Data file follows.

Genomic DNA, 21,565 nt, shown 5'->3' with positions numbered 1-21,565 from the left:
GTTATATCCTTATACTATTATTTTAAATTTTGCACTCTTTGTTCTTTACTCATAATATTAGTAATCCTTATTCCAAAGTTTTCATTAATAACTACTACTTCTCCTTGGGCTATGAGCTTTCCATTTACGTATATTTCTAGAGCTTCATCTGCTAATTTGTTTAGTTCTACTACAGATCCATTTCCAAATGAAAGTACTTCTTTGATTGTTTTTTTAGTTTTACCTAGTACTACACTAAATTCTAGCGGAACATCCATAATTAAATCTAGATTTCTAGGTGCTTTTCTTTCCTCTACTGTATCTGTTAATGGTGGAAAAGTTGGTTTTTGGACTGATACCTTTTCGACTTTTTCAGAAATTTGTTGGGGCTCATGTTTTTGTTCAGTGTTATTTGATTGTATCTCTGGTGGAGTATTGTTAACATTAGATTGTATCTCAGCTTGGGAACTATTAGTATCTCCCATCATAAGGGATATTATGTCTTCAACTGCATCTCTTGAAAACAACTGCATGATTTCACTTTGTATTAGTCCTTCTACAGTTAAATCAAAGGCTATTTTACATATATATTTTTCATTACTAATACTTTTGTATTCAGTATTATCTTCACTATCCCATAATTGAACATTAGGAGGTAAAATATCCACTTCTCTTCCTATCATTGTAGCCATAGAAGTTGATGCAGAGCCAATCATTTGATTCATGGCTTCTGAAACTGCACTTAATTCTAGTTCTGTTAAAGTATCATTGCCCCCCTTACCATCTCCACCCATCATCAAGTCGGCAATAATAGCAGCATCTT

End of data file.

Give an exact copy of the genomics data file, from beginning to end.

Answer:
Genomic DNA, 21,565 nt, shown 5'->3' with positions numbered 1-21,565 from the left:
GTTATATCCTTATACTATTATTTTAAATTTTGCACTCTTTGTTCTTTACTCATAATATTAGTAATCCTTATTCCAAAGTTTTCATTAATAACTACTACTTCTCCTTGGGCTATGAGCTTTCCATTTACGTATATTTCTAGAGCTTCATCTGCTAATTTGTTTAGTTCTACTACAGATCCATTTCCAAATGAAAGTACTTCTTTGATTGTTTTTTTAGTTTTACCTAGTACTACACTAAATTCTAGCGGAACATCCATAATTAAATCTAGATTTCTAGGTGCTTTTCTTTCCTCTACTGTATCTGTTAATGGTGGAAAAGTTGGTTTTTGGACTGATACCTTTTCGACTTTTTCAGAAATTTGTTGGGGCTCATGTTTTTGTTCAGTGTTATTTGATTGTATCTCTGGTGGAGTATTGTTAACATTAGATTGTATCTCAGCTTGGGAACTATTAGTATCTCCCATCATAAGGGATATTATGTCTTCAACTGCATCTCTTGAAAACAACTGCATGATTTCACTTTGTATTAGTCCTTCTACAGTTAAATCAAAGGCTATTTTACATATATATTTTTCATTACTAATACTTTTGTATTCAGTATTATCTTCACTATCCCATAATTGAACATTAGGAGGTAAAATATCCACTTCTCTTCCTATCATTGTAGCCATAGAAGTTGATGCAGAGCCAATCATTTGATTCATGGCTTCTGAAACTGCACTTAATTCTAGTTCTGTTAAAGTATCATTGCCCCCCTTACCATCTCCACCCATCATCAAGTCGGCAATAATAGCAGCATCTT